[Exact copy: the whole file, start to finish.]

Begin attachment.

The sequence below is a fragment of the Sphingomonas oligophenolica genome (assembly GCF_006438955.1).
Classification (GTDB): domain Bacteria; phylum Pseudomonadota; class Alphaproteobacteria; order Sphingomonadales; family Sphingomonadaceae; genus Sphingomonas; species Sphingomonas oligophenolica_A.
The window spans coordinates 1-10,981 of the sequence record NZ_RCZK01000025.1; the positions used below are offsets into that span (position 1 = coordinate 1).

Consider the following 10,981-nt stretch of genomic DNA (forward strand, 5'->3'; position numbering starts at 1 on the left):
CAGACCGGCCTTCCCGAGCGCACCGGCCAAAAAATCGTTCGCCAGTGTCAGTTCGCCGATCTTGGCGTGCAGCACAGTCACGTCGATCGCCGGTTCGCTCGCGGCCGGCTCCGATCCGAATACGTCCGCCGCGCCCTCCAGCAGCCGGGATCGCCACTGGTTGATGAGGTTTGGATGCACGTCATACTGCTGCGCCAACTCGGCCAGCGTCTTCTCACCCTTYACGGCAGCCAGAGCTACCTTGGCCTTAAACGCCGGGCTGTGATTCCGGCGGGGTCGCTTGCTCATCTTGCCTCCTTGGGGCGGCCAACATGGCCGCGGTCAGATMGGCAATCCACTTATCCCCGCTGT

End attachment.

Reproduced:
The sequence below is a fragment of the Sphingomonas oligophenolica genome (assembly GCF_006438955.1).
Classification (GTDB): domain Bacteria; phylum Pseudomonadota; class Alphaproteobacteria; order Sphingomonadales; family Sphingomonadaceae; genus Sphingomonas; species Sphingomonas oligophenolica_A.
The window spans coordinates 1-10,981 of the sequence record NZ_RCZK01000025.1; the positions used below are offsets into that span (position 1 = coordinate 1).

Consider the following 10,981-nt stretch of genomic DNA (forward strand, 5'->3'; position numbering starts at 1 on the left):
CAGACCGGCCTTCCCGAGCGCACCGGCCAAAAAATCGTTCGCCAGTGTCAGTTCGCCGATCTTGGCGTGCAGCACAGTCACGTCGATCGCCGGTTCGCTCGCGGCCGGCTCCGATCCGAATACGTCCGCCGCGCCCTCCAGCAGCCGGGATCGCCACTGGTTGATGAGGTTTGGATGCACGTCATACTGCTGCGCCAACTCGGCCAGCGTCTTCTCACCCTTYACGGCAGCCAGAGCTACCTTGGCCTTAAACGCCGGGCTGTGATTCCGGCGGGGTCGCTTGCTCATCTTGCCTCCTTGGGGCGGCCAACATGGCCGCGGTCAGATMGGCAATCCACTTATCCCCGCTGT